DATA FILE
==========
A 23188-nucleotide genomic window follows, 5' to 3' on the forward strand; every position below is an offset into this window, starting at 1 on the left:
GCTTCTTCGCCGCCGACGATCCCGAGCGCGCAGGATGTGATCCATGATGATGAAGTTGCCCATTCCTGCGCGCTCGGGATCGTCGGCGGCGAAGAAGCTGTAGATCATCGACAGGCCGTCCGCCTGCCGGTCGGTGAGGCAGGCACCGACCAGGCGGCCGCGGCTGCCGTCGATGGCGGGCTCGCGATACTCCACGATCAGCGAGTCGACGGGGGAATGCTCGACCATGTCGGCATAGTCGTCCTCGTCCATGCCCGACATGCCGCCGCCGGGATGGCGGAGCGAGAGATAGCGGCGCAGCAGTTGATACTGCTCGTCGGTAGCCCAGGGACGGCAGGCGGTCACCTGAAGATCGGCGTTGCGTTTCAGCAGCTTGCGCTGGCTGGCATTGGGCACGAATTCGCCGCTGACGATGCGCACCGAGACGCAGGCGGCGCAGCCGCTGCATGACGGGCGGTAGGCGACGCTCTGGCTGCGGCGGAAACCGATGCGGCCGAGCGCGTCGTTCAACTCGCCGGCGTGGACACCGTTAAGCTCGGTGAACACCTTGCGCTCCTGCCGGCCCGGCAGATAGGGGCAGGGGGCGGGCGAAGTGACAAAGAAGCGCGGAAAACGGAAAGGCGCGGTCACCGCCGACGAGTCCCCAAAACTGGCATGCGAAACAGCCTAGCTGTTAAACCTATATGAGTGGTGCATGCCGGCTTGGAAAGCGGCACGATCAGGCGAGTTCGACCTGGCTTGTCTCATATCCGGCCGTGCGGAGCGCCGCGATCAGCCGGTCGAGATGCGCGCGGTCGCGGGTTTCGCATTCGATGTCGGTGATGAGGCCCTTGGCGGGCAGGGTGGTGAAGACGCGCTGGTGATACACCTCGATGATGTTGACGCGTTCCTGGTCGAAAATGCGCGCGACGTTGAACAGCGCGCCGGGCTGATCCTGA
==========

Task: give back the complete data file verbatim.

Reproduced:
A 23188-nucleotide genomic window follows, 5' to 3' on the forward strand; every position below is an offset into this window, starting at 1 on the left:
GCTTCTTCGCCGCCGACGATCCCGAGCGCGCAGGATGTGATCCATGATGATGAAGTTGCCCATTCCTGCGCGCTCGGGATCGTCGGCGGCGAAGAAGCTGTAGATCATCGACAGGCCGTCCGCCTGCCGGTCGGTGAGGCAGGCACCGACCAGGCGGCCGCGGCTGCCGTCGATGGCGGGCTCGCGATACTCCACGATCAGCGAGTCGACGGGGGAATGCTCGACCATGTCGGCATAGTCGTCCTCGTCCATGCCCGACATGCCGCCGCCGGGATGGCGGAGCGAGAGATAGCGGCGCAGCAGTTGATACTGCTCGTCGGTAGCCCAGGGACGGCAGGCGGTCACCTGAAGATCGGCGTTGCGTTTCAGCAGCTTGCGCTGGCTGGCATTGGGCACGAATTCGCCGCTGACGATGCGCACCGAGACGCAGGCGGCGCAGCCGCTGCATGACGGGCGGTAGGCGACGCTCTGGCTGCGGCGGAAACCGATGCGGCCGAGCGCGTCGTTCAACTCGCCGGCGTGGACACCGTTAAGCTCGGTGAACACCTTGCGCTCCTGCCGGCCCGGCAGATAGGGGCAGGGGGCGGGCGAAGTGACAAAGAAGCGCGGAAAACGGAAAGGCGCGGTCACCGCCGACGAGTCCCCAAAACTGGCATGCGAAACAGCCTAGCTGTTAAACCTATATGAGTGGTGCATGCCGGCTTGGAAAGCGGCACGATCAGGCGAGTTCGACCTGGCTTGTCTCATATCCGGCCGTGCGGAGCGCCGCGATCAGCCGGTCGAGATGCGCGCGGTCGCGGGTTTCGCATTCGATGTCGGTGATGAGGCCCTTGGCGGGCAGGGTGGTGAAGACGCGCTGGTGATACACCTCGATGATGTTGACGCGTTCCTGGTCGAAAATGCGCGCGACGTTGAACAGCGCGCCGGGCTGATCCTGA